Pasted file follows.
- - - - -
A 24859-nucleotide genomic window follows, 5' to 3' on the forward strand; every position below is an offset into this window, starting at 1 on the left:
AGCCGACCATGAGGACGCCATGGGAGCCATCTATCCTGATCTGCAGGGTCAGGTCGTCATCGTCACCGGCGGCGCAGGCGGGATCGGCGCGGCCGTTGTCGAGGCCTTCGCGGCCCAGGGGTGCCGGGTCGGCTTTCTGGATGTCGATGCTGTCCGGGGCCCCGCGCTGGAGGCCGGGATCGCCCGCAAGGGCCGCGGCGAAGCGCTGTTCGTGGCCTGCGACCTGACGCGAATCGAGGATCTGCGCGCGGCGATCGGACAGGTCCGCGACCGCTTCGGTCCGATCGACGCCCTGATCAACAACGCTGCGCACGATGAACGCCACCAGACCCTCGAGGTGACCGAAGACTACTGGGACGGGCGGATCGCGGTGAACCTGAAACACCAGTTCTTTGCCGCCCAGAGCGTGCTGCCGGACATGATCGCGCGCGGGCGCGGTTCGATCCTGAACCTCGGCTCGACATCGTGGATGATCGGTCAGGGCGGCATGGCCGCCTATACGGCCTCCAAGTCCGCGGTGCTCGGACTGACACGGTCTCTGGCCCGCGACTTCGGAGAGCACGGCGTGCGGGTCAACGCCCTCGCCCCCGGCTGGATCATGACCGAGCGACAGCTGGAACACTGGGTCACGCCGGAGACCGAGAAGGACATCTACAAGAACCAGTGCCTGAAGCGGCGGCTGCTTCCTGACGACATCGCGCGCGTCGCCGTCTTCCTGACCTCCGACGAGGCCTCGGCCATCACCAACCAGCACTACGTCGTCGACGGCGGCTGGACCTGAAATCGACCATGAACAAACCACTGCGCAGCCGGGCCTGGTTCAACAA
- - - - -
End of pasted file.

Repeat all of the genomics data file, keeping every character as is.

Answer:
A 24859-nucleotide genomic window follows, 5' to 3' on the forward strand; every position below is an offset into this window, starting at 1 on the left:
AGCCGACCATGAGGACGCCATGGGAGCCATCTATCCTGATCTGCAGGGTCAGGTCGTCATCGTCACCGGCGGCGCAGGCGGGATCGGCGCGGCCGTTGTCGAGGCCTTCGCGGCCCAGGGGTGCCGGGTCGGCTTTCTGGATGTCGATGCTGTCCGGGGCCCCGCGCTGGAGGCCGGGATCGCCCGCAAGGGCCGCGGCGAAGCGCTGTTCGTGGCCTGCGACCTGACGCGAATCGAGGATCTGCGCGCGGCGATCGGACAGGTCCGCGACCGCTTCGGTCCGATCGACGCCCTGATCAACAACGCTGCGCACGATGAACGCCACCAGACCCTCGAGGTGACCGAAGACTACTGGGACGGGCGGATCGCGGTGAACCTGAAACACCAGTTCTTTGCCGCCCAGAGCGTGCTGCCGGACATGATCGCGCGCGGGCGCGGTTCGATCCTGAACCTCGGCTCGACATCGTGGATGATCGGTCAGGGCGGCATGGCCGCCTATACGGCCTCCAAGTCCGCGGTGCTCGGACTGACACGGTCTCTGGCCCGCGACTTCGGAGAGCACGGCGTGCGGGTCAACGCCCTCGCCCCCGGCTGGATCATGACCGAGCGACAGCTGGAACACTGGGTCACGCCGGAGACCGAGAAGGACATCTACAAGAACCAGTGCCTGAAGCGGCGGCTGCTTCCTGACGACATCGCGCGCGTCGCCGTCTTCCTGACCTCCGACGAGGCCTCGGCCATCACCAACCAGCACTACGTCGTCGACGGCGGCTGGACCTGAAATCGACCATGAACAAACCACTGCGCAGCCGGGCCTGGTTCAACAA